How do we successfully navigate the chasm between “progressives” and “traditionalists”? The RSA Report (March 2016) Creative Public Leadership suggests that creating a compelling argument is the first step.
For those of us who have been learning online for nearly 20 years, creating a compelling argument might seem redundant.
We wonder why it seems so hard to convince those higher up in the education hierarchy that change is an urgent need.
Perhaps the work of Roger Martin can help us understand the chasm more clearly.
If I am an educator and/or education leader, and I believe that I am doing excellent work, I have no reason to look for new tools to change my practice.
If I believe that I am a learner, and that my practice can always improve, I look for tools to help me organize my thinking, to learn more about the world and to connect with others in like roles. These tools include traditional learning materials like books and research papers, but they now also include digital tools and social networking opportunities.
How I see myself and my purpose influences my choice of tools. If leaders use traditional tools like books and articles, they might insist that I do as well. But if I am an innovative thinker, I will stretch beyond what my leadership team is modelling and engage in digital tools that might lead me to online conversations and learning – to building a powerful network of online learners who challenge my thinking and invite me to participate in a whole different level of learning.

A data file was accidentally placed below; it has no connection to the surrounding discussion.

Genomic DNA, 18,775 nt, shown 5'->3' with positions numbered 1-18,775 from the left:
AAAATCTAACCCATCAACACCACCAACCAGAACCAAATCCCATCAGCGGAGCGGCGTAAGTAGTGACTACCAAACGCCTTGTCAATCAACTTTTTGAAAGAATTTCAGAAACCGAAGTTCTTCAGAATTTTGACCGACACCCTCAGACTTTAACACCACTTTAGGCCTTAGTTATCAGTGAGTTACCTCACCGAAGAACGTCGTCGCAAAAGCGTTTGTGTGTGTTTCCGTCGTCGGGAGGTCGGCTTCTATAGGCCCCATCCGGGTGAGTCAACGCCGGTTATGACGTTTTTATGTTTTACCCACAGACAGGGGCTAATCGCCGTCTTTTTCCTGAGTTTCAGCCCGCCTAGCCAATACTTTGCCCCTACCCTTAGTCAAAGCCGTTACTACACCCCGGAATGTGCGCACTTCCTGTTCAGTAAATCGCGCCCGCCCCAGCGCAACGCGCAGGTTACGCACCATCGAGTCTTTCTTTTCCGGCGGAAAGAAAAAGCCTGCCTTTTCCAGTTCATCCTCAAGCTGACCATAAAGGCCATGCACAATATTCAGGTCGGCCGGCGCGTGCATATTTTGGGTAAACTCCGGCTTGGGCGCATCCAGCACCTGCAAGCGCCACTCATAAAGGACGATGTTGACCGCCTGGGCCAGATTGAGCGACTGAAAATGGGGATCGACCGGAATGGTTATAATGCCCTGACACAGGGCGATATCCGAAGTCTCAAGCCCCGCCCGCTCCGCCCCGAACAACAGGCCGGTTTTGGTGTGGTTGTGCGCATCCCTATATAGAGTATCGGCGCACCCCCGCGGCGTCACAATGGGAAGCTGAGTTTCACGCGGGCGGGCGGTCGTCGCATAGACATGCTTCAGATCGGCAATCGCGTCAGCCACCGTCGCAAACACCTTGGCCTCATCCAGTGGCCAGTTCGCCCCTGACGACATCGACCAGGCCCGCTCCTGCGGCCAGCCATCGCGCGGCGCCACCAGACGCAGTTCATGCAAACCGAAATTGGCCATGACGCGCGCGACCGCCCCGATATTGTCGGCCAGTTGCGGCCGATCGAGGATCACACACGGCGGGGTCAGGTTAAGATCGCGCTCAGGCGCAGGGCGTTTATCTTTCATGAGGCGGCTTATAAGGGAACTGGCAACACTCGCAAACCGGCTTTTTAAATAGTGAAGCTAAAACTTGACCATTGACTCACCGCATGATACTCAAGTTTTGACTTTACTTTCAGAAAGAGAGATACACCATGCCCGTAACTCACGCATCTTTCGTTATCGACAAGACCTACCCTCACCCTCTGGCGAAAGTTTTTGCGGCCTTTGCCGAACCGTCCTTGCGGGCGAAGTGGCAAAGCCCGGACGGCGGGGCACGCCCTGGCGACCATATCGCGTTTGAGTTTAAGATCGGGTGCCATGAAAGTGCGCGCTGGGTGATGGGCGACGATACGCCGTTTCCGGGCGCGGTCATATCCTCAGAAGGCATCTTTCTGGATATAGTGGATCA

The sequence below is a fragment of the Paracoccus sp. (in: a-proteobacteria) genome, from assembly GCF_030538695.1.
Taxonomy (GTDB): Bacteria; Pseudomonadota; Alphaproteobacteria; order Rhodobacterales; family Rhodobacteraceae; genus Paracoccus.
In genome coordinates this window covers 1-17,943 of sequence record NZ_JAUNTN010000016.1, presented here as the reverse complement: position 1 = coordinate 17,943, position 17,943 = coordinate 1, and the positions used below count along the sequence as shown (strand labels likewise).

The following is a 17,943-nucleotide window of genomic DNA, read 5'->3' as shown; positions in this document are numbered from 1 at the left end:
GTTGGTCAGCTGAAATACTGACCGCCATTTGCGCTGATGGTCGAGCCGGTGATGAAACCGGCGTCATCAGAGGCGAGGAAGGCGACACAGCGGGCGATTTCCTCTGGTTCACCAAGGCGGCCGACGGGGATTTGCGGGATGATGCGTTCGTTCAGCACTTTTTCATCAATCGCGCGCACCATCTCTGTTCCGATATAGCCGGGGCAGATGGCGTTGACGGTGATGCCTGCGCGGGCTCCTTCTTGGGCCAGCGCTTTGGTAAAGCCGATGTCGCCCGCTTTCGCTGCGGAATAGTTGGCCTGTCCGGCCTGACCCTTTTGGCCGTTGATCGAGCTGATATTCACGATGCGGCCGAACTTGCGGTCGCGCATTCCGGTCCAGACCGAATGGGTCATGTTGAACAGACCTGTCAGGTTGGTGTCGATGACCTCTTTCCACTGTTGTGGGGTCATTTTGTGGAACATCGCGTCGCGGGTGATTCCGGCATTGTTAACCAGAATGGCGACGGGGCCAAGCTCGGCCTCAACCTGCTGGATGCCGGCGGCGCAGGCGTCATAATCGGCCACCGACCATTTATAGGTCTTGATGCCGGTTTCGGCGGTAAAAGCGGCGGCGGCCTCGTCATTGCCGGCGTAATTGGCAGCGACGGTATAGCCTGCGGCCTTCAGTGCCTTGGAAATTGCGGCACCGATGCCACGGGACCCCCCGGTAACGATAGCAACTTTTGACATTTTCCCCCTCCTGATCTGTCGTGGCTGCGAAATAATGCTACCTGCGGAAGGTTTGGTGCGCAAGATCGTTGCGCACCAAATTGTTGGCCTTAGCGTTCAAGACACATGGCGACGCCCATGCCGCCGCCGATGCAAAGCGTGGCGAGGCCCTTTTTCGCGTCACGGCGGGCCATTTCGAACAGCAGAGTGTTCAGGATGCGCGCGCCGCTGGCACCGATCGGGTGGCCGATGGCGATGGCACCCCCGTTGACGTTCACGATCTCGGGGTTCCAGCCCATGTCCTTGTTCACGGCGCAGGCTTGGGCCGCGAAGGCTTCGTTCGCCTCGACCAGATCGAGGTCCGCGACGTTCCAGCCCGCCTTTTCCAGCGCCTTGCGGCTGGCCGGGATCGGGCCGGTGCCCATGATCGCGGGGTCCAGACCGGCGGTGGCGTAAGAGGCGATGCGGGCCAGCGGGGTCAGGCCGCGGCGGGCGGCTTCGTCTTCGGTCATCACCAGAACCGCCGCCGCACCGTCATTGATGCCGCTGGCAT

This begins to change who I am, and my thinking about what tools are best for my learning. We can see already how this begins to conflict with the thinking of education leaders who have not used the vast array of today’s online tools for learning.
Choosing digital tools creates opportunities for unique, personalized and deep professional learning, outside of what has been prescribed by education leaders.
This changes us.
Our thinking about our practice is now influenced by educators from around the world, not just those in our hierarchy. And those “above us” in our deeply hierarchical education systems may have no clue that this learning is possible, thereby devaluing its importance.
We liken this to coming out of a cave, realizing that the paucity of learning “in the cave” using traditional tools is not what we need in this *VUCA world. We recognize that the vastly expansive and rich learning opportunities and the tools that support and leverage them are critical to the success of our students today.
We are changed educators. But when we jump up and down and try to make others see this (invisible) world we have discovered, we are often met with disappointment (or worse).
Seth Godin asks us today:
It’s far easier to worry and gripe about insufficient authority, about those that would seek to slow us down, disrespect us or silence us.
But we live in a moment where each of us has the power of influence.
What will you do with it?
*VUCA=Volatility, Uncertainty, Complexity, Ambiguity
Featured Image by Carl Jones: CC-BY-NC-2.0
David Truss: The Lone Wolf
Heidi Siwak: The Very Strange World of Adult Problem Solving
Seth Godin: More Powerful Than You Know
Roger Martin: The Opposable Mind
The RSA: Creative Public Leadership
Harvard Business Review: What VUCA really means for you